Hosting a cloud service is a constant revenue stream regardless of what the service is. Even the current Zune Pass is one of those services and one that requires you to either break the law or keep paying to keep all of the “free music” you have downloaded. Still many do not and will not see the issue with this as it is “only $14.95 per month”. I have had a Zune Pass account for over two years and after adding up the cost of the music that I have only as long as I keep paying for the service it still has not even come close to equaling the $360 that has been spent on the service. In fact I would be willing to bet that I have not even covered half of that with the amount of music both I and my daughter had grabbed from the service. However, it is convenient and that is what Microsoft is hoping people will think about their other cloud services and pay the small monthly fees without thinking about the actual amount they are spending in the long run. And by keeping the media tied to the service it makes is hard to break away because you will lose all of your music 30 days after you stop the service.
However, there is more to this than just pushing Sky Drive and a Music service. Microsoft is actually pulling support for Media Center in ways that just do not make sense. As we have found out earlier this month they are pulling the ability to run Media Center on startup AND the ability to have it run “always on top”. Both of these are vital to using Media Center for the basis for a home HTPC system. We knew that Microsoft is not going to ship Media Center by default. You will still have to pay for it, but now you will be paying for a crippled version. They are showing the consumer exactly what they think about this and then offering you their easier to use cloud services. For most users the option for Media Center will simply not be there. If you downloaded the latest release preview it is already gone unless you go through the steps to add it (and many are reporting that the key they got with the release preview does not work).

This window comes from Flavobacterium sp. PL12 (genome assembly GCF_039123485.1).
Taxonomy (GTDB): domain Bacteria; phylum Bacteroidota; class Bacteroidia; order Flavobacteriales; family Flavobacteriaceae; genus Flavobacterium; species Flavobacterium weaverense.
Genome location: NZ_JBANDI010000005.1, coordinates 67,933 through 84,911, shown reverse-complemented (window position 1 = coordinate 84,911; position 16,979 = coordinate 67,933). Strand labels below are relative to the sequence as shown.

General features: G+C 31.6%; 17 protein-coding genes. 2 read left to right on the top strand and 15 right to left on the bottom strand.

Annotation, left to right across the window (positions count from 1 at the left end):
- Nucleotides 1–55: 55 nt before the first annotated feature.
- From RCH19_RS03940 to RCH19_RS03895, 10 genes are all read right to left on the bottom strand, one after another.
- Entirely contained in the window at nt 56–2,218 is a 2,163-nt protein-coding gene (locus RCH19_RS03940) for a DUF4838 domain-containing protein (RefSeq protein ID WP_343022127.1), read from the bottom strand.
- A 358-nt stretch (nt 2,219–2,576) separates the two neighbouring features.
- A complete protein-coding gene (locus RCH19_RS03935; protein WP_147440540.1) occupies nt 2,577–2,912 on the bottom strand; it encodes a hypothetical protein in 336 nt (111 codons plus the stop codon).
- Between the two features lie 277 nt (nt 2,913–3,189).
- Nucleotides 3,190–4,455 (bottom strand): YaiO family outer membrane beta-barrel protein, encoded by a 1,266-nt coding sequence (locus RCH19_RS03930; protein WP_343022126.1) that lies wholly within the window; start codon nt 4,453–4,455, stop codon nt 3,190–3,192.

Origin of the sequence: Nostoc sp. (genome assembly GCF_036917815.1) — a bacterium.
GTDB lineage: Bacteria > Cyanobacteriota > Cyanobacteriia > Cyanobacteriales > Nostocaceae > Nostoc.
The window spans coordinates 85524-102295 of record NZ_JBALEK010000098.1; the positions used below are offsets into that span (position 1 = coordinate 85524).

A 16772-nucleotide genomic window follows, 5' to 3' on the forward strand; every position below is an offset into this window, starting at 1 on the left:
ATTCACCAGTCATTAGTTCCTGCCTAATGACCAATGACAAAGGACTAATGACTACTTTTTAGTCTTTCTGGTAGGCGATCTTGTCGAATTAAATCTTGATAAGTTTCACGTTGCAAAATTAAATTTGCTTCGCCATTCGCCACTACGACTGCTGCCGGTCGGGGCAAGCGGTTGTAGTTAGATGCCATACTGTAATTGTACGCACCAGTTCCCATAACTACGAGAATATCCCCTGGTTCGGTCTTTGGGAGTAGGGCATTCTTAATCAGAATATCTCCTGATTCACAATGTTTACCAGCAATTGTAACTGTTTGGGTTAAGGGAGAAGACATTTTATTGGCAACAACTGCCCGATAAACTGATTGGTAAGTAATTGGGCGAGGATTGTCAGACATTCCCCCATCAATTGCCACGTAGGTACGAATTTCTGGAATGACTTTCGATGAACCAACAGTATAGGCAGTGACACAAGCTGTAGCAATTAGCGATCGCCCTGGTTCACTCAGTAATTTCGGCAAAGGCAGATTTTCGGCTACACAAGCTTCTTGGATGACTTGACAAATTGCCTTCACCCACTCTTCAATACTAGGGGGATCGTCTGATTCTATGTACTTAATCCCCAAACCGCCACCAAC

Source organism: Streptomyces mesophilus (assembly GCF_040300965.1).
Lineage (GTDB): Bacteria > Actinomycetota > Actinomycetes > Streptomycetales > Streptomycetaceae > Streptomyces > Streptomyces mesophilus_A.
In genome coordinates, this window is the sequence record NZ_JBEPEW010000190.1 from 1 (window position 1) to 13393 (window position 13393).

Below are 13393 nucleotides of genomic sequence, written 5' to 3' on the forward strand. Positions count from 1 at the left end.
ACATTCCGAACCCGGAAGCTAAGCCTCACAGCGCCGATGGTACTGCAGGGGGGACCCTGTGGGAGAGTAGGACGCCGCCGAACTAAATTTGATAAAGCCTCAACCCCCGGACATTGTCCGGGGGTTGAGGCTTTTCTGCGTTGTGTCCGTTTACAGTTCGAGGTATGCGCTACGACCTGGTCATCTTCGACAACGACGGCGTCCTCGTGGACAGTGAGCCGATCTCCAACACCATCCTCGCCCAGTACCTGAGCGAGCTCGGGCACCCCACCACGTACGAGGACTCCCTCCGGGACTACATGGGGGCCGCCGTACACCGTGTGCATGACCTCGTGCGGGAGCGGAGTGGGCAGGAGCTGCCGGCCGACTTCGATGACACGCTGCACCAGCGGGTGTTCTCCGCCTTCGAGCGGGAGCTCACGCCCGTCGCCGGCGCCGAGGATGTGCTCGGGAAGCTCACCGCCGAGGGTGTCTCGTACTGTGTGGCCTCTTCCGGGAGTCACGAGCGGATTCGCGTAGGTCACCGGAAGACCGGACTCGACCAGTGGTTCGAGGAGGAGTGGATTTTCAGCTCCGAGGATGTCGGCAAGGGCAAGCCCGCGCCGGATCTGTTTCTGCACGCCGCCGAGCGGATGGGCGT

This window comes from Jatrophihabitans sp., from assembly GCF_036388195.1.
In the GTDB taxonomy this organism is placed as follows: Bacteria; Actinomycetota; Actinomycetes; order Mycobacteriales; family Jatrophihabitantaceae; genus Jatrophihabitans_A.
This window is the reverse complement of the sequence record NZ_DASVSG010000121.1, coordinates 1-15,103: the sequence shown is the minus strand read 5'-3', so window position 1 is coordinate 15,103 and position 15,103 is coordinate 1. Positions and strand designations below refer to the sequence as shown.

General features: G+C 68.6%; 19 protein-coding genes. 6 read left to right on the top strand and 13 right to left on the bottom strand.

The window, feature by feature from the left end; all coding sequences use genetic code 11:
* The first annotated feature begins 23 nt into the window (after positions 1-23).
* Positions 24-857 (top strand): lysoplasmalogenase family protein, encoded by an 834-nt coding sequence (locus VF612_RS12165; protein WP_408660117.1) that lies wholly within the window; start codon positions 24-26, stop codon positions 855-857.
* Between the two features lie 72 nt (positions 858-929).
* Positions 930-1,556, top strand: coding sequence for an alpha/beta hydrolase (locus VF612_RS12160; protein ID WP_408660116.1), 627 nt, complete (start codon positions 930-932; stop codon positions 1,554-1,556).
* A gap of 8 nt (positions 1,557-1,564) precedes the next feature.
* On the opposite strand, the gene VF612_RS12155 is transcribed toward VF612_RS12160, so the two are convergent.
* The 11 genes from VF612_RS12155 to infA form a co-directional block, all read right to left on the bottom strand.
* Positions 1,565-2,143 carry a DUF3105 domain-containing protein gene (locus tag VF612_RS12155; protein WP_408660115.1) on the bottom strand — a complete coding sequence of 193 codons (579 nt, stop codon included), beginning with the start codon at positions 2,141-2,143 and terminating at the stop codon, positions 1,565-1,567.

Now some of the people at Microsoft have argued that they had to do this because of the way Windows 8 runs. On top of these two items Microsoft is scrapping the TV Tuner and Media Center Remote Control/Receiver tests from their HCK (Hardware Compatibility Kit. They do say you can still get a signed driver based on the connectivity type (USB, PCIe, etc), but they will no longer provide Logo Certification for these products. What make this less than believable is that the options were there in the CPP of Windows 8 so why do they have to pull them now?
“The TV Tuner and Windows Media Center Remote Control and Receiver categories and tests are not included with Windows Hardware Certification Kit (HCK) because we are retiring these programs. You can use HCK to obtain a Windows 8 signed driver for these devices by passing the applicable tests. For example, if the device connects via USB, then the USB tests would appear. The tests that appear depend on the features that are detected, but there are no Windows Media Center or TV tuner tests in HCK. Original equipment manufacturers (OEMs) can use Windows 8 signed drivers as part of their pre-installation image.
Partners can still make submissions for the Windows 7 Logo Program in these categories, by using Windows Logo Kit version 1.6.”
We will say this one more time; Microsoft has a faster, cleaner and more secure OS getting ready to hit the market. Unfortunately they are getting in their own way by forcing the use of Microsoft cloud services, Microsoft accounts AND removing what people really liked about Windows; flexibility.
Sources: The Digital Life Style and The Digital Media Zone.
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